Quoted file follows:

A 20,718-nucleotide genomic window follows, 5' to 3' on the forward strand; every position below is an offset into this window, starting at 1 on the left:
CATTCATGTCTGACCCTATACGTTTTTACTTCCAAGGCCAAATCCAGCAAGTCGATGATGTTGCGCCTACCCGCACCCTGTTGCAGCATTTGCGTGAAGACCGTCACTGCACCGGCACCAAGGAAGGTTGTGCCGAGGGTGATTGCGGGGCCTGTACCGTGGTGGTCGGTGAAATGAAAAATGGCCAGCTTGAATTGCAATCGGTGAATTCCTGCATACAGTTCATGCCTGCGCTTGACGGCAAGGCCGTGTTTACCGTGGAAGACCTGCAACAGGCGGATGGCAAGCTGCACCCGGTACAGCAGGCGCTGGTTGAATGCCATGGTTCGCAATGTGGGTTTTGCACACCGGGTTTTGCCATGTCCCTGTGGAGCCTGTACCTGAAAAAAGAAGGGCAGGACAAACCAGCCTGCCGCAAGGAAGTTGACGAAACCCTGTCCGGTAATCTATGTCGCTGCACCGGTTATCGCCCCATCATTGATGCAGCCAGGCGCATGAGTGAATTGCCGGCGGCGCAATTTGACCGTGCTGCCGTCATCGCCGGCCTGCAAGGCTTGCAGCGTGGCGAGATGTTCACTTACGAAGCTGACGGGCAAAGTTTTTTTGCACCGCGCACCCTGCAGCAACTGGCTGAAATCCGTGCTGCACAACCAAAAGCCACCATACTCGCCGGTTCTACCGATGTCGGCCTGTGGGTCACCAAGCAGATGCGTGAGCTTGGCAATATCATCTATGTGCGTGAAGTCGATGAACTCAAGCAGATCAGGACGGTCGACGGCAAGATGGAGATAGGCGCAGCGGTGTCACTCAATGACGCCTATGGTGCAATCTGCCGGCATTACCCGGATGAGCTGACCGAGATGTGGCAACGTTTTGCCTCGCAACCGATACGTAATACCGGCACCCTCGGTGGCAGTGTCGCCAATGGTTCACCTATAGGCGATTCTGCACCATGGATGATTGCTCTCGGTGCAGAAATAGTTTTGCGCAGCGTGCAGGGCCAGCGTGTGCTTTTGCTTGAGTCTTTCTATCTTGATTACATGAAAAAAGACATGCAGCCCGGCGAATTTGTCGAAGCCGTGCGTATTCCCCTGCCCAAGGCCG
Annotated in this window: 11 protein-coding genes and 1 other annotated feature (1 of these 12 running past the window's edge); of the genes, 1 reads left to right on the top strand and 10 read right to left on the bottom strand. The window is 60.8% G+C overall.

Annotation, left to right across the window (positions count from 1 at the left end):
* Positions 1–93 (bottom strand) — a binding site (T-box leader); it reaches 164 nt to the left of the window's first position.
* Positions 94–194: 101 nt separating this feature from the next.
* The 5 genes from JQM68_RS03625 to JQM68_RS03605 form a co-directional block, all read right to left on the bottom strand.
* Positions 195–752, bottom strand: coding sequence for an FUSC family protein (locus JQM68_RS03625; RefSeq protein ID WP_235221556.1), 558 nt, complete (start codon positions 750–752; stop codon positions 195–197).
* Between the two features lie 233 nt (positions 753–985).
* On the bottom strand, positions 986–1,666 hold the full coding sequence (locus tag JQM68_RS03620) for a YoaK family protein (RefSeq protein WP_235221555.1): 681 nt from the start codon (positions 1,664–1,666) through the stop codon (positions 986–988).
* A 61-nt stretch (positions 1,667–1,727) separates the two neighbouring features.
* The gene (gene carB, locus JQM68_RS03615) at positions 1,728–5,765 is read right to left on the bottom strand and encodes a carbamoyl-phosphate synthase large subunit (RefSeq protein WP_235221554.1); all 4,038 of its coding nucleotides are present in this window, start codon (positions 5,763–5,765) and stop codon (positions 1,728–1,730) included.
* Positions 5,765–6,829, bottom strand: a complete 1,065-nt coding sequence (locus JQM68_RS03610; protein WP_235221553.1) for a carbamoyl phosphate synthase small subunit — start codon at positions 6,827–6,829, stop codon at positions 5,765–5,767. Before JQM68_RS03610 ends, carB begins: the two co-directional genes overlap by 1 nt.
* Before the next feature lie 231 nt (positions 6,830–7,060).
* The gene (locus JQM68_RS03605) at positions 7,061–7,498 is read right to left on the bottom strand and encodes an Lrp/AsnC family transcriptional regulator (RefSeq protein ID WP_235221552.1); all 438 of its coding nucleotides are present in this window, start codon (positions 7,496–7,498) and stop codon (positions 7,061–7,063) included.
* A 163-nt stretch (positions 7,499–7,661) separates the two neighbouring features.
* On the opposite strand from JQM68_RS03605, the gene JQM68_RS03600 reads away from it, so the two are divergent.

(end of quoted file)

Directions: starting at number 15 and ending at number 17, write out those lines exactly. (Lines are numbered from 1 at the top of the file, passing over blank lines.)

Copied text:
* The gene (locus JQM68_RS03605) at positions 7,061–7,498 is read right to left on the bottom strand and encodes an Lrp/AsnC family transcriptional regulator (RefSeq protein ID WP_235221552.1); all 438 of its coding nucleotides are present in this window, start codon (positions 7,496–7,498) and stop codon (positions 7,061–7,063) included.
* A 163-nt stretch (positions 7,499–7,661) separates the two neighbouring features.
* On the opposite strand from JQM68_RS03605, the gene JQM68_RS03600 reads away from it, so the two are divergent.